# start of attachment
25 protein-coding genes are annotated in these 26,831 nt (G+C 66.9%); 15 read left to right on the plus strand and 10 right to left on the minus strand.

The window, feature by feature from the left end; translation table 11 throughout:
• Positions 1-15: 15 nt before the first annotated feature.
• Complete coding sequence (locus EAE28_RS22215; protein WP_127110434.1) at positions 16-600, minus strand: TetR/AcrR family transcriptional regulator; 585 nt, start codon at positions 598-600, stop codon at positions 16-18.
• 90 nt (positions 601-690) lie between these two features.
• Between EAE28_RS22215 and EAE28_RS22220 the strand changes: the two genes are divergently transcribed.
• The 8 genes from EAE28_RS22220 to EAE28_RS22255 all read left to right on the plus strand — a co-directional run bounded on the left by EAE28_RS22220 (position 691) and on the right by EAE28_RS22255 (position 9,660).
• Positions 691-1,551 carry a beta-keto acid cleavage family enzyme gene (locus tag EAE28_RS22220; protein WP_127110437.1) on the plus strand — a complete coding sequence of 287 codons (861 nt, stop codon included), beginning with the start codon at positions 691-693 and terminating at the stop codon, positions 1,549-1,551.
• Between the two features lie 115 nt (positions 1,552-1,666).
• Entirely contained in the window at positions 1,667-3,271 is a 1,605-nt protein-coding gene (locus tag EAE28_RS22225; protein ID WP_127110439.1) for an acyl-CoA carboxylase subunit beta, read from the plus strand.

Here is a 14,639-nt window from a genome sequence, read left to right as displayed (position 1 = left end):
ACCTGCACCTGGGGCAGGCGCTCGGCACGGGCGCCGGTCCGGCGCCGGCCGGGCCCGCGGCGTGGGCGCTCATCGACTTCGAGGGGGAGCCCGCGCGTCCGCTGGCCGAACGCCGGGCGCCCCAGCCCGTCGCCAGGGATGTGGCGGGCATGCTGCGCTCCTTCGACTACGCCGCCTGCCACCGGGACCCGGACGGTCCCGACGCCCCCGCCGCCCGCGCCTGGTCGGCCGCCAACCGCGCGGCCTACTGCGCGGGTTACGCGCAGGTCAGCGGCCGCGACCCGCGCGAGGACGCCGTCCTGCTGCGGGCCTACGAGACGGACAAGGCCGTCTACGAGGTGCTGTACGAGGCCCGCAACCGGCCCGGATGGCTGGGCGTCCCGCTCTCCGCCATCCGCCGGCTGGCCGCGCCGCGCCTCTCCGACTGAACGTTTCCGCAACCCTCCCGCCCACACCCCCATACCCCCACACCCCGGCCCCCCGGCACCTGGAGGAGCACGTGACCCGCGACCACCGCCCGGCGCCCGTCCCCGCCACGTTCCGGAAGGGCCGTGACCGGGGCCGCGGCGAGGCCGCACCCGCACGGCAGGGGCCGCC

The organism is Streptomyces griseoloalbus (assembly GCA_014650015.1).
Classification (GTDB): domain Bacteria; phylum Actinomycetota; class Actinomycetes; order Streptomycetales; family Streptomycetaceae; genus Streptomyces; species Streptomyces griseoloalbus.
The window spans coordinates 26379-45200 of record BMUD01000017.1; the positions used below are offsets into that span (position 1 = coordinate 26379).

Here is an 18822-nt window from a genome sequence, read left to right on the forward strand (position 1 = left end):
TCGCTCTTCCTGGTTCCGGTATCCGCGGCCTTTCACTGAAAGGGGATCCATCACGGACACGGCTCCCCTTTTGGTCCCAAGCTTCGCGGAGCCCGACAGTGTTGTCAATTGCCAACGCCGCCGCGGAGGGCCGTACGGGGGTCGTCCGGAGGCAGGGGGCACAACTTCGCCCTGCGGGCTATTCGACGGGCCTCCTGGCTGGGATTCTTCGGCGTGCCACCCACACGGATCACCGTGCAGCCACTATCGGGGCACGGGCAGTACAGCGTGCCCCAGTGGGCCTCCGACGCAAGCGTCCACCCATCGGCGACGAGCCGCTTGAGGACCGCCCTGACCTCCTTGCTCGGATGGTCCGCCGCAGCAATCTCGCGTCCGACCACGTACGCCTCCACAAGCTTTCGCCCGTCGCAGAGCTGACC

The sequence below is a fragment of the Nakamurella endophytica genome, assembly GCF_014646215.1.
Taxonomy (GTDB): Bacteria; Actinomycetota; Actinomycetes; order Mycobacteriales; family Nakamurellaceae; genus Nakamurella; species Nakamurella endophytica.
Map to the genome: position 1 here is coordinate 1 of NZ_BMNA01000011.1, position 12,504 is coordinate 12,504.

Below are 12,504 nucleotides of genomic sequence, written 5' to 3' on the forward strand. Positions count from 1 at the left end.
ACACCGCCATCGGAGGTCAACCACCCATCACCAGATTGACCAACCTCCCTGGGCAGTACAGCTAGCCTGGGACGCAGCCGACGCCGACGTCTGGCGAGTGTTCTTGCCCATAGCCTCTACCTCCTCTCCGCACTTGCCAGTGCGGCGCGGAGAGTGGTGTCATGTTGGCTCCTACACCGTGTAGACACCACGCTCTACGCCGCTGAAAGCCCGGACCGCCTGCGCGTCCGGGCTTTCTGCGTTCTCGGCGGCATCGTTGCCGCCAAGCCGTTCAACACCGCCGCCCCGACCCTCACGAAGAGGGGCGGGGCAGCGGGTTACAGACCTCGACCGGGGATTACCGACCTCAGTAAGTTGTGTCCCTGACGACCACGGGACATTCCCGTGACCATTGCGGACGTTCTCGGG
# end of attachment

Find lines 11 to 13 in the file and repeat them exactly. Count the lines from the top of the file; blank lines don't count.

Here is a 14,639-nt window from a genome sequence, read left to right as displayed (position 1 = left end):
ACCTGCACCTGGGGCAGGCGCTCGGCACGGGCGCCGGTCCGGCGCCGGCCGGGCCCGCGGCGTGGGCGCTCATCGACTTCGAGGGGGAGCCCGCGCGTCCGCTGGCCGAACGCCGGGCGCCCCAGCCCGTCGCCAGGGATGTGGCGGGCATGCTGCGCTCCTTCGACTACGCCGCCTGCCACCGGGACCCGGACGGTCCCGACGCCCCCGCCGCCCGCGCCTGGTCGGCCGCCAACCGCGCGGCCTACTGCGCGGGTTACGCGCAGGTCAGCGGCCGCGACCCGCGCGAGGACGCCGTCCTGCTGCGGGCCTACGAGACGGACAAGGCCGTCTACGAGGTGCTGTACGAGGCCCGCAACCGGCCCGGATGGCTGGGCGTCCCGCTCTCCGCCATCCGCCGGCTGGCCGCGCCGCGCCTCTCCGACTGAACGTTTCCGCAACCCTCCCGCCCACACCCCCATACCCCCACACCCCGGCCCCCCGGCACCTGGAGGAGCACGTGACCCGCGACCACCGCCCGGCGCCCGTCCCCGCCACGTTCCGGAAGGGCCGTGACCGGGGCCGCGGCGAGGCCGCACCCGCACGGCAGGGGCCGCC

The organism is Streptomyces griseoloalbus (assembly GCA_014650015.1).